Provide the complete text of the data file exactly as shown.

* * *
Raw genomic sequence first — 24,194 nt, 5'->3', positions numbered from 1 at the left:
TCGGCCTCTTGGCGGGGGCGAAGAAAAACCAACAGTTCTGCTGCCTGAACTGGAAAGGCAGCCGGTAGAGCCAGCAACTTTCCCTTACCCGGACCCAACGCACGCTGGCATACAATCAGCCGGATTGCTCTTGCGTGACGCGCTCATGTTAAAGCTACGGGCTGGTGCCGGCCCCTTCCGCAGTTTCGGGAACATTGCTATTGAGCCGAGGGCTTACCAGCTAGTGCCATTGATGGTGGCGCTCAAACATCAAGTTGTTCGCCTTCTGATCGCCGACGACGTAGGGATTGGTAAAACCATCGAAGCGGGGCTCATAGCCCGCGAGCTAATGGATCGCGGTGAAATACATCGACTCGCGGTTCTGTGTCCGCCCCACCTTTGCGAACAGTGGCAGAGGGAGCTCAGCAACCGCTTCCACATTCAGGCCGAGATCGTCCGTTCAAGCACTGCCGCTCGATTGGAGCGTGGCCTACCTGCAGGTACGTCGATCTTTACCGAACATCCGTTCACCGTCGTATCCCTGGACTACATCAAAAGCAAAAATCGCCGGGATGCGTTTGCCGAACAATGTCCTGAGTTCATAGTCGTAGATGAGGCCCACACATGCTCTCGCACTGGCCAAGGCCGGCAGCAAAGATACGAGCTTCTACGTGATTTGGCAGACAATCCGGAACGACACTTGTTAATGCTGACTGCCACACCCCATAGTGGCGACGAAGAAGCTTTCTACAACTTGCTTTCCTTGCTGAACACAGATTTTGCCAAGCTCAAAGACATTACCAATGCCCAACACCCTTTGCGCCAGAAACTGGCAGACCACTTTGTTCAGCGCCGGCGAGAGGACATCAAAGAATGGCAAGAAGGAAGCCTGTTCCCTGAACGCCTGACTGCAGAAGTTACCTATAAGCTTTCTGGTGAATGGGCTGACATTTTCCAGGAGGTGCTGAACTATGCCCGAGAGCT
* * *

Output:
Raw genomic sequence first — 24,194 nt, 5'->3', positions numbered from 1 at the left:
TCGGCCTCTTGGCGGGGGCGAAGAAAAACCAACAGTTCTGCTGCCTGAACTGGAAAGGCAGCCGGTAGAGCCAGCAACTTTCCCTTACCCGGACCCAACGCACGCTGGCATACAATCAGCCGGATTGCTCTTGCGTGACGCGCTCATGTTAAAGCTACGGGCTGGTGCCGGCCCCTTCCGCAGTTTCGGGAACATTGCTATTGAGCCGAGGGCTTACCAGCTAGTGCCATTGATGGTGGCGCTCAAACATCAAGTTGTTCGCCTTCTGATCGCCGACGACGTAGGGATTGGTAAAACCATCGAAGCGGGGCTCATAGCCCGCGAGCTAATGGATCGCGGTGAAATACATCGACTCGCGGTTCTGTGTCCGCCCCACCTTTGCGAACAGTGGCAGAGGGAGCTCAGCAACCGCTTCCACATTCAGGCCGAGATCGTCCGTTCAAGCACTGCCGCTCGATTGGAGCGTGGCCTACCTGCAGGTACGTCGATCTTTACCGAACATCCGTTCACCGTCGTATCCCTGGACTACATCAAAAGCAAAAATCGCCGGGATGCGTTTGCCGAACAATGTCCTGAGTTCATAGTCGTAGATGAGGCCCACACATGCTCTCGCACTGGCCAAGGCCGGCAGCAAAGATACGAGCTTCTACGTGATTTGGCAGACAATCCGGAACGACACTTGTTAATGCTGACTGCCACACCCCATAGTGGCGACGAAGAAGCTTTCTACAACTTGCTTTCCTTGCTGAACACAGATTTTGCCAAGCTCAAAGACATTACCAATGCCCAACACCCTTTGCGCCAGAAACTGGCAGACCACTTTGTTCAGCGCCGGCGAGAGGACATCAAAGAATGGCAAGAAGGAAGCCTGTTCCCTGAACGCCTGACTGCAGAAGTTACCTATAAGCTTTCTGGTGAATGGGCTGACATTTTCCAGGAGGTGCTGAACTATGCCCGAGAGCT